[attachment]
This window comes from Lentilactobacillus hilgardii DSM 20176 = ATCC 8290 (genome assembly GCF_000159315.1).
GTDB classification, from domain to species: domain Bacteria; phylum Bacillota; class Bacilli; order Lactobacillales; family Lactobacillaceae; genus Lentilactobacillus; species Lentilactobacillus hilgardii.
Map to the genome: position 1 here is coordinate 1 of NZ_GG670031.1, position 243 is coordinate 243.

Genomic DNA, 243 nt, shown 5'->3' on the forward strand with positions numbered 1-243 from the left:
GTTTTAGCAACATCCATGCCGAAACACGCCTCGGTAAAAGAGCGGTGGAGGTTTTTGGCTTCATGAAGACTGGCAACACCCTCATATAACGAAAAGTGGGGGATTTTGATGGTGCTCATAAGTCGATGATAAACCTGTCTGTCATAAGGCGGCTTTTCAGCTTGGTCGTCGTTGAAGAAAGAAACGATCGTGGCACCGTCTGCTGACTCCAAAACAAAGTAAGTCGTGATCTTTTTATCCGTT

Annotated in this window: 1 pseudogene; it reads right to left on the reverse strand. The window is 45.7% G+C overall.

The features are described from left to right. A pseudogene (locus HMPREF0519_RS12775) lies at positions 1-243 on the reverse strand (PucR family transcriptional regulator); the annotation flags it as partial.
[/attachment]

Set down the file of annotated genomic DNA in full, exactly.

This window comes from Lentilactobacillus hilgardii DSM 20176 = ATCC 8290 (genome assembly GCF_000159315.1).
GTDB classification, from domain to species: domain Bacteria; phylum Bacillota; class Bacilli; order Lactobacillales; family Lactobacillaceae; genus Lentilactobacillus; species Lentilactobacillus hilgardii.
Map to the genome: position 1 here is coordinate 1 of NZ_GG670031.1, position 243 is coordinate 243.

Genomic DNA, 243 nt, shown 5'->3' on the forward strand with positions numbered 1-243 from the left:
GTTTTAGCAACATCCATGCCGAAACACGCCTCGGTAAAAGAGCGGTGGAGGTTTTTGGCTTCATGAAGACTGGCAACACCCTCATATAACGAAAAGTGGGGGATTTTGATGGTGCTCATAAGTCGATGATAAACCTGTCTGTCATAAGGCGGCTTTTCAGCTTGGTCGTCGTTGAAGAAAGAAACGATCGTGGCACCGTCTGCTGACTCCAAAACAAAGTAAGTCGTGATCTTTTTATCCGTT

Annotated in this window: 1 pseudogene; it reads right to left on the reverse strand. The window is 45.7% G+C overall.

The features are described from left to right. A pseudogene (locus HMPREF0519_RS12775) lies at positions 1-243 on the reverse strand (PucR family transcriptional regulator); the annotation flags it as partial.